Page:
Proper Management of Trucking Communication Devices Can Protect Fleets in Litigation
The truck crashes. Police arrive. Fire trucks come. Then the tow trucks haul away the wreckage.
Life on the road for truck drivers can sometimes be filled with peril. But after the police officers have long since finished their reports, after the fire fighters and crews have finished clearing the roads and after the tow truck operators have unloaded the wreckage, the attorneys arrive. It’s time to settle the matter of fault and determine accountability in court.
Good Communications Equipment Can Protect Fleets
Legal experts say that without properly managed and equipped Electronic Control Modules, fleet managers are up the judicial creek without a paddle for defense.
We at iGlobal LLC, the future of communications technology for the transport industry, will explore the legalities relating the worst-case road scenarios.
Attorney Rob Moseley said properly integrated communications data and effective technology equipment significantly mitigate the prospects for adverse legal judgments following crashes.
Moseley, who addressed those who attended last month’s annual meeting of the Truckload Carriers Association in Charlotte, North Carolina, said fleet operators would serve themselves well by investing in good ECMs in their trucks. The investment would save fleets in the long run both financially and in terms of safety.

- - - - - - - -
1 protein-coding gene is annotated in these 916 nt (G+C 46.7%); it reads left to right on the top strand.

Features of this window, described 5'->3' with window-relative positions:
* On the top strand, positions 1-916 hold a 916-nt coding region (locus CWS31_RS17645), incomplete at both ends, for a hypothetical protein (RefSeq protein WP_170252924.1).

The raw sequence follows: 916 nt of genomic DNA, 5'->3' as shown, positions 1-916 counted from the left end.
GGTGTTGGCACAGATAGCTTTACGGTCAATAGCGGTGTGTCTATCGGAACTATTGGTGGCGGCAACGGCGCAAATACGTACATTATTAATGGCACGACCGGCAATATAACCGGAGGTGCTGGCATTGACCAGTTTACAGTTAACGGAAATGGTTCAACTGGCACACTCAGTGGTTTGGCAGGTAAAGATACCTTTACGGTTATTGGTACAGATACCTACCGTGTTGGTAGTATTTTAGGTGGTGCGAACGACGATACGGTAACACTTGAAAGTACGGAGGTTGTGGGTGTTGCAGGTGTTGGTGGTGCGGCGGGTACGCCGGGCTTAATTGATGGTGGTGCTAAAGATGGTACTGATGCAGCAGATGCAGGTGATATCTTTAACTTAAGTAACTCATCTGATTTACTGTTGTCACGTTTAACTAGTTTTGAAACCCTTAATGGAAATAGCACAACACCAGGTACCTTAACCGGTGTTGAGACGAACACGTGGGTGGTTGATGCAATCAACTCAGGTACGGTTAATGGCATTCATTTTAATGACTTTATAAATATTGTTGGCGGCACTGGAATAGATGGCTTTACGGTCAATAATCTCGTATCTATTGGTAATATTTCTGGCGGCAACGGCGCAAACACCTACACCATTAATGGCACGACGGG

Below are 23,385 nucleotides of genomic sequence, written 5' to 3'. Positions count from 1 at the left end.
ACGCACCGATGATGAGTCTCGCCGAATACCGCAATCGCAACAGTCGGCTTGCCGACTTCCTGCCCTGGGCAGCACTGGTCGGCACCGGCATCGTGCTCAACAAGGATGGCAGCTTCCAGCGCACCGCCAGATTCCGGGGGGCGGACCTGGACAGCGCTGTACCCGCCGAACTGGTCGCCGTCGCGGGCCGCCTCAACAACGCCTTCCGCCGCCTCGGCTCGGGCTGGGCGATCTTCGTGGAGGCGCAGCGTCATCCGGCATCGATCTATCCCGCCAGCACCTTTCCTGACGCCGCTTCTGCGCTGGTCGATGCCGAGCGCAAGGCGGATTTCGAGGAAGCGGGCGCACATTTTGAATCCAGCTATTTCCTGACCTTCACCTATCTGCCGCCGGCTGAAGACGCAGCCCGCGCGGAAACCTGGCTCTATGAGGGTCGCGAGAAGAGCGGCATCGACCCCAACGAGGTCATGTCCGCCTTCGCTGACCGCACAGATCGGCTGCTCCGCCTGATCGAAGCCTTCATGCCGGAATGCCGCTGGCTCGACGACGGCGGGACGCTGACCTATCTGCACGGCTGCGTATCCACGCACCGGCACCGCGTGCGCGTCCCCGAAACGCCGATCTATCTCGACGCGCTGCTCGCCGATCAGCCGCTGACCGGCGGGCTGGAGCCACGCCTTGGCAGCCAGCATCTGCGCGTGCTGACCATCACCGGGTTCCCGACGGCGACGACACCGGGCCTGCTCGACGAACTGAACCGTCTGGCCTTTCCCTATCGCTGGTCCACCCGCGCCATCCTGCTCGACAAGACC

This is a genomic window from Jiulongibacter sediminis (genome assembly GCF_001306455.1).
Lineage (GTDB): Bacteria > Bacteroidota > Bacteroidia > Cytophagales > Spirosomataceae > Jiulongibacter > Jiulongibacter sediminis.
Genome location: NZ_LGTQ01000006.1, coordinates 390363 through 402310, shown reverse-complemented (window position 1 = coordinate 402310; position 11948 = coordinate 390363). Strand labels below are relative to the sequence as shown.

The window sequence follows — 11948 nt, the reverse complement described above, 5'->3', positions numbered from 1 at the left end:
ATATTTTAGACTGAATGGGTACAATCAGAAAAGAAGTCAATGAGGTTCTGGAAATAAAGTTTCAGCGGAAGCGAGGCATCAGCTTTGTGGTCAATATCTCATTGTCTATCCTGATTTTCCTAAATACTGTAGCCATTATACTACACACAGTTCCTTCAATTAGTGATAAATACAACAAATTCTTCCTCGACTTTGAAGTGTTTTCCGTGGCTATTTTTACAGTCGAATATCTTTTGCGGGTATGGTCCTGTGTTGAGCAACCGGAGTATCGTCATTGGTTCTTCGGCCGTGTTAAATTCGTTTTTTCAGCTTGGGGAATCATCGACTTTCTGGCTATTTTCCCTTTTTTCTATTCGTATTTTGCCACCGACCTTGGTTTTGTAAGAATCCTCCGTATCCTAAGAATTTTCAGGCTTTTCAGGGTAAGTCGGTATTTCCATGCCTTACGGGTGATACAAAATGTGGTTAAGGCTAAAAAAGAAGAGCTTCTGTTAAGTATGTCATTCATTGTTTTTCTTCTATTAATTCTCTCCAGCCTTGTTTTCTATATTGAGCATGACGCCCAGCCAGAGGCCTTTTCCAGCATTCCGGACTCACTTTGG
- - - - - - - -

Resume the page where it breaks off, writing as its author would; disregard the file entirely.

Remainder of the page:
“From my standpoint, I’m seeing everything post-crash,” Moseley said. “If I see 400,000 miles of history on your ECM download – that’s not good. Let’s have a process of downloading this regularly and not waiting until there’s a wreck.”
Ill-maintained or inadequately kept data-recording devices can vastly increase the chances of unfavorable court rulings, Mosely said.
Adequately Managed and Maintained ECMs Help Keep Fleets Running Smoothly
In CCJ Commercial Carrier Journal – Fleet Management Magazine, Moseley said plaintiffs’ attorneys gain significant legal advantages when given access to long road histories from inadequately maintained trucking devices; “truck electronic control modules to varying degrees will show things like maximum speeds, fuel efficiency, ‘hard stop data, last stop data.’”
Moseley said a vital aspect of creating a strong legal defense involves maintaining last-stop data following a crash. Restarting engines can erase last-stop data following a crash. “Be careful on the scene of an accident. It’s worth paying a tow bill to avoid erasing that data,” he said.
Moseley urged fleet operators to do their homework and understand their trucks’ data storage parameters and capabilities. He said he’s seen “maximum speeds at over 100 mph. I don’t want to see that” from someone Moseley will have to defend. Keep appropriate device data “through the statute of limitations or when the case is finally finished.”
iGlobal LLC is a technology company which specializes in providing solutions for transportation, logistics and distribution industries. We build hardware and develop software that resolves critical business dilemmas, especially those involving fleet management and communication technologies.
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